Fear as the Path to Power: Haynes Johnson on Joe McCarthy
Be on the lookout for an important new book by journalist Haynes Johnson. It's called The Age of Anxiety: McCarthyism to Terrorism, and it's due to be published by Harcourt in October (which means books in stores in September). I just finished reading an advance copy, and it's absolutely engrossing.
The bulk of the book is devoted to an account of the life and career of Joe McCarthy. As far as I can tell, most of the story has been recounted in previous biographies (including those by Richard Rovere, Thomas C. Reeves, and Arthur Herman), but although the general outline was familiar to me via cultural osmosis, many of the details were not. A few of the many fascinating, appalling tidbits:
* According to McCarthy's lifelong best friend, judge Urban Van Susteren (yes, Greta's father!), McCarthy "never read books," with one exception: Hitler's Mein Kampf, which he regarded as a handbook of political tactics. "Joe was fascinated by the strategy, that's all," said Van Susteren.
* When not engaged in character assassination for political gain, McCarthy was obsessed with gambling, speculating in risky securities, and other questionable money-making schemes. As a senator, he accepted large fees to speak before conventions of real estate and housing speculators. His host at one such meeting recalled McCarthy's behavior before his speech:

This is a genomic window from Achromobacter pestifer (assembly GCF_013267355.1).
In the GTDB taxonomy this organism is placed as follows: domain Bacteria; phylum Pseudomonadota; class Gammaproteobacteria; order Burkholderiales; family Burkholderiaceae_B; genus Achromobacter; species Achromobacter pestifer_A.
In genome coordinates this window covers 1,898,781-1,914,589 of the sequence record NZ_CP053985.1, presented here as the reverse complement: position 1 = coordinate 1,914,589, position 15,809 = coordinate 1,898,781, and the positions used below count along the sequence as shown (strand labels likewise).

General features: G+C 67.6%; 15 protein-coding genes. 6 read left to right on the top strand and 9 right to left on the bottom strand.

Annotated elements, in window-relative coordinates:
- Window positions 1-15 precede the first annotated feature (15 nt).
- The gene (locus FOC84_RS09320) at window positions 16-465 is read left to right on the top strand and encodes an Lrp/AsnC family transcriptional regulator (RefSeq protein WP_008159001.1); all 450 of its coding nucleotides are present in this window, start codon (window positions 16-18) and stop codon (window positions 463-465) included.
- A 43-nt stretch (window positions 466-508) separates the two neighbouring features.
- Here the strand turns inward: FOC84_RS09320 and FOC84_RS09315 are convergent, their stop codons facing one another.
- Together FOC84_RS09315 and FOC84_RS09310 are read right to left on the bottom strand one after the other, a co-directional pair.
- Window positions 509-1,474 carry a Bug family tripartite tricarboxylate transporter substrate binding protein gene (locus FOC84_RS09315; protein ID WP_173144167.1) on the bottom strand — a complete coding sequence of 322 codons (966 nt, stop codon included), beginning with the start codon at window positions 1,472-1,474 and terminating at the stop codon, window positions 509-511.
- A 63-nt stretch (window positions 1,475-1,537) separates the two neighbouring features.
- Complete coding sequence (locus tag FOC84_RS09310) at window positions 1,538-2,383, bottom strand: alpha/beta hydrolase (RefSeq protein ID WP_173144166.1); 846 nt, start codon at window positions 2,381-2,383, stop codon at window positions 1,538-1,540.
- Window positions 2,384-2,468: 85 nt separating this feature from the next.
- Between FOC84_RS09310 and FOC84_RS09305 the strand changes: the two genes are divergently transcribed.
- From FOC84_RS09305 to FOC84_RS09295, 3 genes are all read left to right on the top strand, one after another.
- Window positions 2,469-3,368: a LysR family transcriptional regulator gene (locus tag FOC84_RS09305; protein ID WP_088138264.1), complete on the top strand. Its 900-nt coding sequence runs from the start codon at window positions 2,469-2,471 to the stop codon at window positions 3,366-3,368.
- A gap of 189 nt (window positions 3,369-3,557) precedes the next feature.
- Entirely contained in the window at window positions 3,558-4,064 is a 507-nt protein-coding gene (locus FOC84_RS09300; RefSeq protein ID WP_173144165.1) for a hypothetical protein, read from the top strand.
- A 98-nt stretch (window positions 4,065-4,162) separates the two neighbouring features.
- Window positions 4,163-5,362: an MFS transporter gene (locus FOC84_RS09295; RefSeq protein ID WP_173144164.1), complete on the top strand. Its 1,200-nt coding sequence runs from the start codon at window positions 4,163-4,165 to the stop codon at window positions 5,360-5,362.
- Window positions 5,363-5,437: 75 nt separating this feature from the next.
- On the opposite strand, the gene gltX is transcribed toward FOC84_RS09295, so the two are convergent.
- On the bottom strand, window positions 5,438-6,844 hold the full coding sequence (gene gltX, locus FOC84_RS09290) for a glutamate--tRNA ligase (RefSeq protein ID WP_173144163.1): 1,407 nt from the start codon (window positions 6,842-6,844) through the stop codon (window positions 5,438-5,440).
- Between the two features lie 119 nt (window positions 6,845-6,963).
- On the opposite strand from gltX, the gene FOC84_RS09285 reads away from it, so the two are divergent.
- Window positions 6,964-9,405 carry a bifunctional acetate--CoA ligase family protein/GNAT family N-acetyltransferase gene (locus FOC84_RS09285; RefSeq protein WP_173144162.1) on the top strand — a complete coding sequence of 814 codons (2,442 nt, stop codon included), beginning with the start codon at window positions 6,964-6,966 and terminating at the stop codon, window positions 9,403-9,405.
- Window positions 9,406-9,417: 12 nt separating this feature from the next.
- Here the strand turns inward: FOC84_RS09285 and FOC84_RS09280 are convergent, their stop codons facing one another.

It was a disgusting sight to see this great public servant down on his hands and knees [to shoot craps], reeking of whiskey, and shouting, "Come on babies, Papa needs a new pair of shos." He did stop long enough between rolls to look over the gals his aides brought to him: on some, he turned thumbs down, but if one suited his fancy, he'd say, "That's the baby, I'll take care of her just as soon as I break you guys."
* At a dinner dance honoring a Republican senator in 1950, McCarthy mercilessly taunted and bullied columnist Drew Pearson (who had dared to criticize him in print), finally kicking him in the groin--and later boasted about it to supporters and friendly journalists, who congratulated him.
Johnson makes clear that McCarthy was able to amass a frightening degree of power (despite starting out as an obscure, intellectually unimpressive first-term senator from Wisconsin) because his fellow Republicans found it politically convenient to stifle their disgust over his vicious, dishonest tactics:
Republican moderates, including distinguished figures such as Henry Cabot Lodge and Robert A. Taft, personally had little respect for McCarthy. But they kept their silence. Everyone understood that Communists in government would be a major issue in the midterm elections that fall . McCarthy, respectable or not, could be the key to Republican victory.
By traveling the country trumpeting his phony charges that the Democrats were shielding Communists in the State Department, McCarthy helped his party gain seats in Congress. For the sake of those seats, Republicans cravenly sucked up to McCarthy and his followers. Even President Eisenhower, whose enormous popularity as a war hero would probably have shielded him had he chosen to confront McCarthy, bent over backward to avoid offending his growing right-wing army. It took years of over-reaching by McCarthy--and his near psychological breakdown during the televised Army-McCarthy hearings--before a significant number of Republican politicians were brave enough to challenge him in public.